Nissan's expanding its Mississippi plant is another sign that North American auto production is more competitive.
Earlier this month, Nissan shifted production of the redesigned Murano crossover to the plant from Japan. The Canton, Miss., complex, with a new supplier park for key parts makers, will export Muranos to 118 global markets.
That export orientation is growing. North American auto manufacturing is no longer an enclave for Detroit automakers building for the home market. Nor is it just a base for European and Asian manufacturers to reach North American markets with fewer tariff, logistics and currency-exchange risks.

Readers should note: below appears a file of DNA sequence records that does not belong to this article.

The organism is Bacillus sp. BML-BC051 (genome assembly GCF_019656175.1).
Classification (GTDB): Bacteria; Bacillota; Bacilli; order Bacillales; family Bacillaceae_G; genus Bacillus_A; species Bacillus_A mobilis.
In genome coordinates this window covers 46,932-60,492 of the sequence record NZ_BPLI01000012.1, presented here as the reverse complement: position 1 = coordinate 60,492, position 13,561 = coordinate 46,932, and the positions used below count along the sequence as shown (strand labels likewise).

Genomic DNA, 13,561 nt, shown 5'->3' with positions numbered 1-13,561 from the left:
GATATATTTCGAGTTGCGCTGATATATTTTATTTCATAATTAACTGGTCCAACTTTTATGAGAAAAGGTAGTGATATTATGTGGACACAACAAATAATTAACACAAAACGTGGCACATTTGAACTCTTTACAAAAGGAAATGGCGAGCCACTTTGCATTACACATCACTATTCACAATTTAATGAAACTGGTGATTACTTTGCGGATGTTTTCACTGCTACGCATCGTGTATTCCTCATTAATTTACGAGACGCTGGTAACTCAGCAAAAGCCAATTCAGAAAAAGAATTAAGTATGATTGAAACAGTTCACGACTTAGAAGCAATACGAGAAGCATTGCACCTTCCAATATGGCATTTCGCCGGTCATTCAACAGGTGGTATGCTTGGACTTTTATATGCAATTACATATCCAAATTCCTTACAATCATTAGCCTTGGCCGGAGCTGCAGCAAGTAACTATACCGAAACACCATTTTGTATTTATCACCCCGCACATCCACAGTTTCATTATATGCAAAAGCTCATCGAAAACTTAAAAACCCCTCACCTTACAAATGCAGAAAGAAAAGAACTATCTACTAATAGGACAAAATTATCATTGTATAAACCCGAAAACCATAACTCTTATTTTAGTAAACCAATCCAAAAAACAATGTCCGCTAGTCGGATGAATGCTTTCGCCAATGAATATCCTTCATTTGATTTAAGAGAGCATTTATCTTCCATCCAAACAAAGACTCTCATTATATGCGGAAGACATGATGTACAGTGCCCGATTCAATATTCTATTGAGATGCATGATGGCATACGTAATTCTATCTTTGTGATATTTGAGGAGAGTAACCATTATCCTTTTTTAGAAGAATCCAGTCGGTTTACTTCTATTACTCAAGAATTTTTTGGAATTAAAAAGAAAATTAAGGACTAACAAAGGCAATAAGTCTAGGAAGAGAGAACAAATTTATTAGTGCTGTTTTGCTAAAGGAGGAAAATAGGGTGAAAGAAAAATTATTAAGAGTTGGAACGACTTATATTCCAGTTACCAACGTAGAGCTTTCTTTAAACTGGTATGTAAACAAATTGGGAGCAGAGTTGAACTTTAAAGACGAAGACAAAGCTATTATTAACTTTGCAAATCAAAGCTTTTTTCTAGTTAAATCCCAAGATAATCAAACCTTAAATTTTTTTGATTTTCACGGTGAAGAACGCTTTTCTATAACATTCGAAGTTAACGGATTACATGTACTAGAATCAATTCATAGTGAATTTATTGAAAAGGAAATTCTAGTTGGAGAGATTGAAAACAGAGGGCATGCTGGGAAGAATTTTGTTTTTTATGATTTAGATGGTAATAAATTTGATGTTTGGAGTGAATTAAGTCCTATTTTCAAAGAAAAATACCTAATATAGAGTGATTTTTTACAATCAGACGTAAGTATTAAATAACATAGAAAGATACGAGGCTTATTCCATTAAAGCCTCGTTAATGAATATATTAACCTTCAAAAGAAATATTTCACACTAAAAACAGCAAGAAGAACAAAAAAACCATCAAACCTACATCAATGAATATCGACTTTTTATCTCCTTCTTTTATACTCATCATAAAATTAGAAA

With experience, non-native automakers have gained confidence in North American production. Quality is not an issue. Locating suppliers is easier. Automation makes local labor rates less important.
This encourages automakers to build vehicles where they sell best and export some to fill-in markets. That's good for North American jobs.
But it's a greater challenge for local suppliers. To tap into these growing global networks, they must keep boosting their flexibility, technological prowess and worldwide reach.